New Delhi: The Indian Medical Association has called a nation-wide protest on Friday against three bills in Parliament, which it said, would “change the profile” of the medical profession and healthcare sector in India.
The protest has been called against the National Medical Commission Bill, 2017, the Indian Medical Council (amendments) Bill, 2018, and the Consumer Protection Bill, 2018.
“The three bills have the potential to change the profile of the medical profession and healthcare in India. It is bound to affect patients at large.
“The All India Protest Day on January 4 by the IMA is to invite the attention of Parliament and the nation,” national president, IMA, Santanu Sen, said.
Local and state branches of the IMA have been asked to observe the day to protest against the bills.
The National Medical Commission (NMC) Bill is “anti-poor, anti-people and anti-federal”. If it is allowed to pass it will have “unforeseen consequences” not only on the healthcare sector but also on the federal structure of the country, Sen claimed.
The bill, which aims to overhaul medical education in the country, will give all authority to the government of India. If adopted, it would repeal the Indian Medical Council Act, 1956, he said.
It proposes that fee for 50 per cent seats in medical colleges will be regulated by the government.
The reservation of medical seats, up to 50 per cent, for management is the denial of equitable opportunities and is certainly anti-people and pro-rich, Sen said.
Currently, several states have a fee-fixing committee, but after implementation of the NMC Bill, they would lose their power to regulate fee, the IMA official said.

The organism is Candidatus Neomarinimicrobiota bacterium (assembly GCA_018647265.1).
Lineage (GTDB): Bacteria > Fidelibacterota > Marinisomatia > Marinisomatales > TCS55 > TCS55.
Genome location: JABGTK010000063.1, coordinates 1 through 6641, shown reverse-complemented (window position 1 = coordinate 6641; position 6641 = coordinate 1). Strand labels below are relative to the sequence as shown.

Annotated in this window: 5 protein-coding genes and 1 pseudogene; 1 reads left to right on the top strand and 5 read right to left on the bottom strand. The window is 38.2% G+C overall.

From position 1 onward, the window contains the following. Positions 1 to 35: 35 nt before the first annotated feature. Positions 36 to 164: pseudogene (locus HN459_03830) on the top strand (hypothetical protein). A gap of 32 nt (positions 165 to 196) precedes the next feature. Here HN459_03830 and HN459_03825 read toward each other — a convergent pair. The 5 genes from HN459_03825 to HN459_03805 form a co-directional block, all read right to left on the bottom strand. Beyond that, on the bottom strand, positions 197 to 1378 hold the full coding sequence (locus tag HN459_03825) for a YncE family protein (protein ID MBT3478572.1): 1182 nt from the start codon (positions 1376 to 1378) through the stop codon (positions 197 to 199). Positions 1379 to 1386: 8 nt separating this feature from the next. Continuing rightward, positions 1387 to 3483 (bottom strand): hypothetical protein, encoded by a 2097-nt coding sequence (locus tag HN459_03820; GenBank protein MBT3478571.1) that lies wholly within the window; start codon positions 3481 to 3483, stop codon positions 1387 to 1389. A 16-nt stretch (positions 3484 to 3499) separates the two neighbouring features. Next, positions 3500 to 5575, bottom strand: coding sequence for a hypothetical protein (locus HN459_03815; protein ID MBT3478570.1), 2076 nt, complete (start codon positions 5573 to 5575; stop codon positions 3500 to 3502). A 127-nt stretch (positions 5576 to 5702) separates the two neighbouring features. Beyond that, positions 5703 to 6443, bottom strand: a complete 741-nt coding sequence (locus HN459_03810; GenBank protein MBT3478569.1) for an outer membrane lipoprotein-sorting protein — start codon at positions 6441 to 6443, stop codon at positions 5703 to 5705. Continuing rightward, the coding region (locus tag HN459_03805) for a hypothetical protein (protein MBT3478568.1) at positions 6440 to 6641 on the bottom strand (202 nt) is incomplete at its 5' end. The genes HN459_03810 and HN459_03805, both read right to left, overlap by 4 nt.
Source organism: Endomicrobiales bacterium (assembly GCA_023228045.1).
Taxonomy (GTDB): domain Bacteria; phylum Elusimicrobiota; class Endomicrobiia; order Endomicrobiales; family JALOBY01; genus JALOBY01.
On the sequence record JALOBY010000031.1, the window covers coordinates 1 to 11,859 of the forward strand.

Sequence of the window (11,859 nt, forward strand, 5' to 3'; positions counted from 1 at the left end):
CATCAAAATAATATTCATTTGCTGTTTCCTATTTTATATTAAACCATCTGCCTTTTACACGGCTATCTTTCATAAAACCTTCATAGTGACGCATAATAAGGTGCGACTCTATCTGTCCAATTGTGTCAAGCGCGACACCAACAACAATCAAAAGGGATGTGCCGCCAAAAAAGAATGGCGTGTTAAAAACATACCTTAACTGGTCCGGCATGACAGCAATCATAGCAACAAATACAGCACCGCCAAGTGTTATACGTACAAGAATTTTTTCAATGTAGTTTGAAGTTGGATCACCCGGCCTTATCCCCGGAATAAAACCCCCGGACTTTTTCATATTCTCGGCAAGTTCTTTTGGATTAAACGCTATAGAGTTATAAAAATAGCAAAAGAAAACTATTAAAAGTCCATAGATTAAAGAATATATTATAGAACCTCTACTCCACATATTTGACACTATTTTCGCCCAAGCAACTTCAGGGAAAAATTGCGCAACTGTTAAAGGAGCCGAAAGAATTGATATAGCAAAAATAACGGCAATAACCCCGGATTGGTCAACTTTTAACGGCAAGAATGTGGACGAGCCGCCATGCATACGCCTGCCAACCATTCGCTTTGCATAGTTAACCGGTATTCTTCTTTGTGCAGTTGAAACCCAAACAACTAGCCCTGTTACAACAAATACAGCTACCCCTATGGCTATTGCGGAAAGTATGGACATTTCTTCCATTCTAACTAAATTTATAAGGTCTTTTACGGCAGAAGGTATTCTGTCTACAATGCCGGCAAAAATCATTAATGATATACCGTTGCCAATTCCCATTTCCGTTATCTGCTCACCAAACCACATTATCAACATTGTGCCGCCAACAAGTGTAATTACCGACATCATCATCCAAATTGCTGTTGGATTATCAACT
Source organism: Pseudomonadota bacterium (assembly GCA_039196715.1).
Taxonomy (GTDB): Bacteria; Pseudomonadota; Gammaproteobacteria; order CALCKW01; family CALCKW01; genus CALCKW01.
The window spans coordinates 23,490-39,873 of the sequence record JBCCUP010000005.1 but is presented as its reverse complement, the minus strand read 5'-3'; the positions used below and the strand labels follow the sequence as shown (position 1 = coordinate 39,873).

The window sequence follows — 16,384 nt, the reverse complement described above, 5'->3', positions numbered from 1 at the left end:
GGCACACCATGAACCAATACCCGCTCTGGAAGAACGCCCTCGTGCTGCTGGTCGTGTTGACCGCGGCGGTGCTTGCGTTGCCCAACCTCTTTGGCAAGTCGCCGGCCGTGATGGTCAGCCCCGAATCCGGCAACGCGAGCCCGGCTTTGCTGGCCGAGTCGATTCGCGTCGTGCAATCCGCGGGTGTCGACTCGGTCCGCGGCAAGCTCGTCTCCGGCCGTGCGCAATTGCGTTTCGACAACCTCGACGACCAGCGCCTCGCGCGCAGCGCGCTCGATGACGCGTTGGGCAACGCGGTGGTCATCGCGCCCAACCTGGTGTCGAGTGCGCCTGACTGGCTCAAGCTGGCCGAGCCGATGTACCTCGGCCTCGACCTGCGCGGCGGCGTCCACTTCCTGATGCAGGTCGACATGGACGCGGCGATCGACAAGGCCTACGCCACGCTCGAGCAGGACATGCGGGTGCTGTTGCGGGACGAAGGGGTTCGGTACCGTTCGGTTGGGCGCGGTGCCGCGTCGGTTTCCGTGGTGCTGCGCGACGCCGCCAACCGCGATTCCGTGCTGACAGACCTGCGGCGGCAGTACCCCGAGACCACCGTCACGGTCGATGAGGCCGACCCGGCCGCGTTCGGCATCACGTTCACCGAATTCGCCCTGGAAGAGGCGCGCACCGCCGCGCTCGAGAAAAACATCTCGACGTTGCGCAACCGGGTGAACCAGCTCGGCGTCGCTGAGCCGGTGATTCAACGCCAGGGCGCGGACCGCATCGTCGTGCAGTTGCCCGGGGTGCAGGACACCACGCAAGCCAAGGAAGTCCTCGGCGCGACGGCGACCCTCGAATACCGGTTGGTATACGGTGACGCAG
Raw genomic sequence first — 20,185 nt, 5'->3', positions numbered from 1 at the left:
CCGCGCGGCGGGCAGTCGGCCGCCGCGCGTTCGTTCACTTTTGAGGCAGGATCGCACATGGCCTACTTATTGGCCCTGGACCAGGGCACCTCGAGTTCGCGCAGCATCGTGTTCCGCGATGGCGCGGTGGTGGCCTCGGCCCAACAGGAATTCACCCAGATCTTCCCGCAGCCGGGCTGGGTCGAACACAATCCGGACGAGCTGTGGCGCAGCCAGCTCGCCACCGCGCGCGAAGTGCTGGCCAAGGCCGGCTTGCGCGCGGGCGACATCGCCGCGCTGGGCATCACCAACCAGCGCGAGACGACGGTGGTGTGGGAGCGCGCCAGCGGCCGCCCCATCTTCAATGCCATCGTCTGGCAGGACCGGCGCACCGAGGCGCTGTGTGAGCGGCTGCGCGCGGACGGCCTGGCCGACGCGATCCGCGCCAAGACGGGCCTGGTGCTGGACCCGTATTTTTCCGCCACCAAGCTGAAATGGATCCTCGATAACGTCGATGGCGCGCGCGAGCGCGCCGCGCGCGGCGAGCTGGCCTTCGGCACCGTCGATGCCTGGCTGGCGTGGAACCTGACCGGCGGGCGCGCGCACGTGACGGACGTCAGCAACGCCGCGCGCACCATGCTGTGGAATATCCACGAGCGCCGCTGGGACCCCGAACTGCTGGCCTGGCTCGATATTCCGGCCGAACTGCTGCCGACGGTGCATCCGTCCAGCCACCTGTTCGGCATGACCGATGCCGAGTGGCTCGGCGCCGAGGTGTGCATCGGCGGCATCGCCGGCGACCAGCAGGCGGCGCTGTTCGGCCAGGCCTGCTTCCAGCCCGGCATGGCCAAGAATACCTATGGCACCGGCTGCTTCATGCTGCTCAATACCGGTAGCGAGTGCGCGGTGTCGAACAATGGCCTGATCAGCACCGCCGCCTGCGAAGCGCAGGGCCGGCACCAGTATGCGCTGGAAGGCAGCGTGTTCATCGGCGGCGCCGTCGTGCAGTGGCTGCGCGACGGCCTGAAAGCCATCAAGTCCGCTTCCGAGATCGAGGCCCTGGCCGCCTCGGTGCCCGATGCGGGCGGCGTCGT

“The NMC bill was referred to the Parliamentary Standing Committee on Health which had recommended 24 amendments unanimously. The government accepted one recommendation and some in a partial manner.
“The NMC bill still remains anti-people, pro-rich, anti-democratic and anti-federal. The IMA is determined to resist and oppose it at all costs,” Sen said.
R V Asokan, secretary general, IMA, said if the Consumer Protection Bill, which was passed by Lok Sabha on December 20, comes into force, it will be led to an increase in litigations and also cause a substantial increase in treatment cost, making healthcare unaffordable and inaccessible to weaker sections of society.
The Consumer Protection Act, 1986, is being repealed and replaced by the bill, which enforces consumer rights.
The Act of 1986 did not envisage to include the medical profession. The medical profession was later brought under the purview of the Act in 1994 by a verdict of the Supreme Court, he said.
Many concerns were placed by the IMA in the draft bill in 2015 and were put in the public domain, but they have not been addressed in the recently passed Consumer Protection Bill, Asokan said.
“This legislation will cause a substantial increase in treatment cost, make health care unaffordable and inaccessible to weaker sections of the society.
“The government, which on one hand is concerned about the catastrophic healthcare cost, on the other hand, is indirectly changing the rules,” he said.
It has to be realised that such moves hit people directly. Besides adversely impacting small and medium hospitals, small entrepreneurs will also be affected, Asokan said.
The IMA demands to cap of compensation for medical negligence cases. Unreasonably high compensations will give rise to more frivolous litigations and promote defensive medicine. Litigations by organisations or associations are generally vindictive in nature, he claimed.
“It will be bad precedence to allow such a practice. Moreover, peer expert opinion has to be mandatory before taking up a case of medical negligence by the consumer forum,” Sen said.
The IMA also opposed the IMC (Amendments) Bill 2018 which was recently passed in the Lok Sabha.
The health body also expressed strong reservations in the way that an elected Medical Council of India (MCI) was superseded for no credible reason.
Undue haste was shown to proclaim an ordinance creating a nominated board of governors while the election process was underway, it claimed.
The MCI represents the plurality of opinion from the multitude of institutions in our federal nation. It is “preposterous” to install a group of nominated board of governors who will never be able to fulfil the aspirations of the institute, Asokan said.
All IMA members will wear black badges on Friday and will also hand over memorandums to all MPs in their constituencies. All medical services will function normally.